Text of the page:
Iraq War combat veteran shares how MDMA saved his life while ending his PTSD
Retired U.S. Army Sgt. Johnathon M. Lubecky and Dr. Berra Yazar-Klosinski, both of the Multidisciplinary Association for Psychedelic Studies Public Benefit Corporation (MAPS PBC), address the TBI/PTSD/Suicide Prevention Committee. Photo by Jeff Stoffer/The American Legion

Iraq War combat veteran shares how MDMA saved his life while ending his PTSD

Johnathan M. Lubecky has been through some dark times. Dark enough to attempt to take his own life five times. But thanks to being treated by methylenedioxymethamphetamine (MDMA), Lubecky says those days are behind him.

Lubecky, who now serves as the Veterans & Governmental Affairs Liaison for the Multidisciplinary Association for Psychedelic Studies’ Public Benefit Corporation (MAPS PBC), was part of a presentation on MDMA-assisted treatment for post-traumatic stress disorder (PTSD) delivered to The American Legion’s TBI/PTSD/Suicide Prevention Committee during the organization’s Washington Conference.

MAPS PBC is focused on developing and commercializing prescription psychedelics to bring better treatments to those living with mental health conditions. Lubecky believes the company’s MDMA efforts have saved his life. After first serving in the U.S. Marine Corps in the late 1990s, he enlisted in the U.S. Army in 2003, being medically retired as a sergeant in 2009. His service included deploying to active combat zones in Iraq from 2005 to 2006.

“Within two months of coming back from Iraq, I went to a bar to have a few drinks for Christmas Eve,” Lubecky told the committee. “I heard church bells and realized I should have been there. I went there. They were full and told me to go away.

“So, I went, and I sat on the war memorial in downtown Raleigh (N.C.) and thought of the best ways to kill myself. Something popped in my head, all those briefings we got – ‘Hey, if you start thinking this way, go to the hospital.’ So, I did.”

He didn’t get the help he needed. “I was given six Xanax and told not to take them all at the same time,” Lubecky said. “They asked if I had firearms at home. I said yes. They said I needed to go home at 3 o’clock on Christmas morning and give my firearms to my neighbor, waking them up, and then to come back after the holiday.

“So, I went home, I drank a bottle of vodka, I put a 9-millimeter (pistol) to my temple and I pulled the trigger.”

The first attempt didn’t work, and Lubecky said the second time he pulled the trigger the spring broke. He’s also slit his wrists twice and has been hospitalized.

“After five attempts, hospitalizations, everything, I had an intern slide a piece of paper across the desk and say, ‘Don’t open this until you leave. I’m not supposed to tell you about it.’ It said, “Google MDMA PTSD,’” Lubecky said. “I discovered MEPS was doing a clinical trial. Because two people had dropped out before completing the full trial because they felt healed after one or two sessions, there was enough room for me.”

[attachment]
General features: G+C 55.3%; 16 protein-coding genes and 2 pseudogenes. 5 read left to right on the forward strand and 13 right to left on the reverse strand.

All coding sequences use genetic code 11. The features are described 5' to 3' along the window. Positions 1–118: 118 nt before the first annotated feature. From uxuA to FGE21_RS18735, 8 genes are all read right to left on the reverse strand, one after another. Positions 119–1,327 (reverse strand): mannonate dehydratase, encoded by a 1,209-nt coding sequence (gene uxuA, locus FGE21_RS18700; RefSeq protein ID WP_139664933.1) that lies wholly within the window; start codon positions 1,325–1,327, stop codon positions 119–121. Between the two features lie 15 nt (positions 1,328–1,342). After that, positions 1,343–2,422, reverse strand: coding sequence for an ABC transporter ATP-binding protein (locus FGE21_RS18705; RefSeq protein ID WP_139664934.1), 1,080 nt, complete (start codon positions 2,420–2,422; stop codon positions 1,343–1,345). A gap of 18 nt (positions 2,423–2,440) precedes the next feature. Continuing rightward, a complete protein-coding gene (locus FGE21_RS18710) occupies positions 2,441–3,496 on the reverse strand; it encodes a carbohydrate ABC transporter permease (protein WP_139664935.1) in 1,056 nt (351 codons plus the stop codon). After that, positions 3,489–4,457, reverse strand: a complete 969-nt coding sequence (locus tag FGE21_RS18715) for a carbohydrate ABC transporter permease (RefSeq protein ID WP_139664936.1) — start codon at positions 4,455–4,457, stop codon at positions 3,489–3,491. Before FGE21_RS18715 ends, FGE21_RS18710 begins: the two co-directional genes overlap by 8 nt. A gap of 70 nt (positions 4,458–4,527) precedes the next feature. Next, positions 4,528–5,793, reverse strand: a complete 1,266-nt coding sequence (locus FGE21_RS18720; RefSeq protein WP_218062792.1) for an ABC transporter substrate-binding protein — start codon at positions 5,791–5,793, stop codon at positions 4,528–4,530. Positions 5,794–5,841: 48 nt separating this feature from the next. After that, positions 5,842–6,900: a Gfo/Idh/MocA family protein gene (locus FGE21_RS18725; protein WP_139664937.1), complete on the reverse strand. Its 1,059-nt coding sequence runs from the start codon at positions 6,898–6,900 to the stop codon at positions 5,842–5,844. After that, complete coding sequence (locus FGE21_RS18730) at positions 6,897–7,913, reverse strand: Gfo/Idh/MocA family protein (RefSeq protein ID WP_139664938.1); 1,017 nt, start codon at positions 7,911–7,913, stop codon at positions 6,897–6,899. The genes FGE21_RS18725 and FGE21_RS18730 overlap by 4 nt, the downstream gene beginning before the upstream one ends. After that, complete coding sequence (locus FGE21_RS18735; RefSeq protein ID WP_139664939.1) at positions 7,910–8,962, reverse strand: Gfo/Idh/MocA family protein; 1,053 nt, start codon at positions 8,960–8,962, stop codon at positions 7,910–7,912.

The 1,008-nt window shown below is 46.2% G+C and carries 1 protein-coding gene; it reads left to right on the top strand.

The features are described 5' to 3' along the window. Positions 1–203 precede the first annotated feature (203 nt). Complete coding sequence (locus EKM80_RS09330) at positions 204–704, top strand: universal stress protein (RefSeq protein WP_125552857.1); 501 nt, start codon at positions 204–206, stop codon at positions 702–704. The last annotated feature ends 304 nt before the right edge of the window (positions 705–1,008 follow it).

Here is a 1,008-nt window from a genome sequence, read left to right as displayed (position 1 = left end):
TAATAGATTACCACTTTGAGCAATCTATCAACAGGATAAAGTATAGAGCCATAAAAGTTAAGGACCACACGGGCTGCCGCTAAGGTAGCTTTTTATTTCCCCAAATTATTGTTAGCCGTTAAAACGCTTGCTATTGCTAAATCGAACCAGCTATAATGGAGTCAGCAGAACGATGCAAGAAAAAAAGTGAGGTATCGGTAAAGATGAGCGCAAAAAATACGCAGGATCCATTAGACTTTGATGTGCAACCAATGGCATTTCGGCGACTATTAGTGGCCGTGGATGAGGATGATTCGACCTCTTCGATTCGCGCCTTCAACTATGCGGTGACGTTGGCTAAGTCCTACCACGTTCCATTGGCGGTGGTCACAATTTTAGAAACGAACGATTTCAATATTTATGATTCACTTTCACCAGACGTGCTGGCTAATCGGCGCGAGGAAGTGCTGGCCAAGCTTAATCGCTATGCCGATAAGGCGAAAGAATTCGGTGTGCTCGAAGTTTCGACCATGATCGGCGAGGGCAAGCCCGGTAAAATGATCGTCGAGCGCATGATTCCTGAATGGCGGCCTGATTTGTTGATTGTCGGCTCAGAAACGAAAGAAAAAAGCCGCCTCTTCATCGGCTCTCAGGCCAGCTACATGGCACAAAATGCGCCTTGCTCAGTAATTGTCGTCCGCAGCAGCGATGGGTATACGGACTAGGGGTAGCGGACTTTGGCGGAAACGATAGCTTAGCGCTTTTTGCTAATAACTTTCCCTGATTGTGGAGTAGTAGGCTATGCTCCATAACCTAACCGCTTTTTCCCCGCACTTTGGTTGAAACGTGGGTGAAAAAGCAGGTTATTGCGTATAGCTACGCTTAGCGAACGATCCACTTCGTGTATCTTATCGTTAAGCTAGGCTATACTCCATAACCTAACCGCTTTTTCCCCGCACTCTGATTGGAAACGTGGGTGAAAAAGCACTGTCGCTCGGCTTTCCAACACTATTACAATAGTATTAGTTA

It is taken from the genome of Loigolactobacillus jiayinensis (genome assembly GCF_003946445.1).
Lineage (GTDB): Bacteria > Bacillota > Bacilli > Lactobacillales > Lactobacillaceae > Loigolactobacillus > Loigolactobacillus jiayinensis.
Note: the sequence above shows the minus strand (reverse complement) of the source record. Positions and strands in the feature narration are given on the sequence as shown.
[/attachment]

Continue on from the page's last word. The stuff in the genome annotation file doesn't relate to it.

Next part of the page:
Lubecky said there is a stigma and reputation with MDMA, also known as ecstasy, “But that’s not what this is,” he said. “We’re talking about medicine that is provided in a clinical environment … a therapeutic environment. Two trained therapists are in the room the whole time.”

Lubecky took his first dose of MDMA in November of 2014. “In 2022 I was healed of PTSD,” he said. “There are not many people on this planet who can say that. One of the biggest lies we were ever told was that PTSD is a permanent condition. Whether it’s MDMA-assisted therapies, regular talk-therapies, other therapies, I am proof that PTSD can be eliminated.”

To amplify his message, Lubecky said he’s pulled a drowning man out of a lake and performed CPR on him for 20 minutes, ran toward gunfire after a shooting in Charleston to try to take out the shooter and then render aid to the victim, and has taken three trips to Ukraine to provide humanitarian assistance during the Russian invasion – including serving along the frontline during battle.

“I knew that the days that I’d lived (before being treated with MDMA) would never come back,” he said. “I still have the memories, and sad things still make me sad. The difference is I decide when I want to think about things. My body doesn’t tell me I have to.

“This is a true game-changer. I know people have said this before in this room to this committee. Please keep an open mind.”

Dr. Berra Yazar-Klosinski, Ph.D., the chief scientific officer of MAPS PBC, has been working on the clinical development of MDMA-assisted therapy since 2009. She told the committee during her clinical trials, her team got an 88 percent treatment response in the MDMA group, compared to around 60 percent in the control group that got pretty good psychotherapy. Two thirds of the participants no longer met clinical criteria for PTSD at the end of the study, compared to one third in the control.

“In addition, depression symptoms decreased. We found a reduction in the risk of alcohol-abuse disorder and a reduction in disorder eating behavior. These were all statistically significant, and that was supportive of the main result. We feel these are coping behaviors that are secondary to the PTSD, and so the fact they also improved was supportive of the primary results.”

Yazar-Klosinski said MAPS PBC has recently met with the Food and Drug Administration (FDA) to go over the components of the MDMA her team is creating.

“We hope we’ll have FDA approval next year, which is very exciting, which will be followed by a scheduling decision within 90 days,” she said. “Pending FDA approval, we hope to launch the product in 2024. We have the potential to treat 1.6 million PTSD patients in the U.S. by 2032, and it’s our desire that veterans are right up there in that timeline.”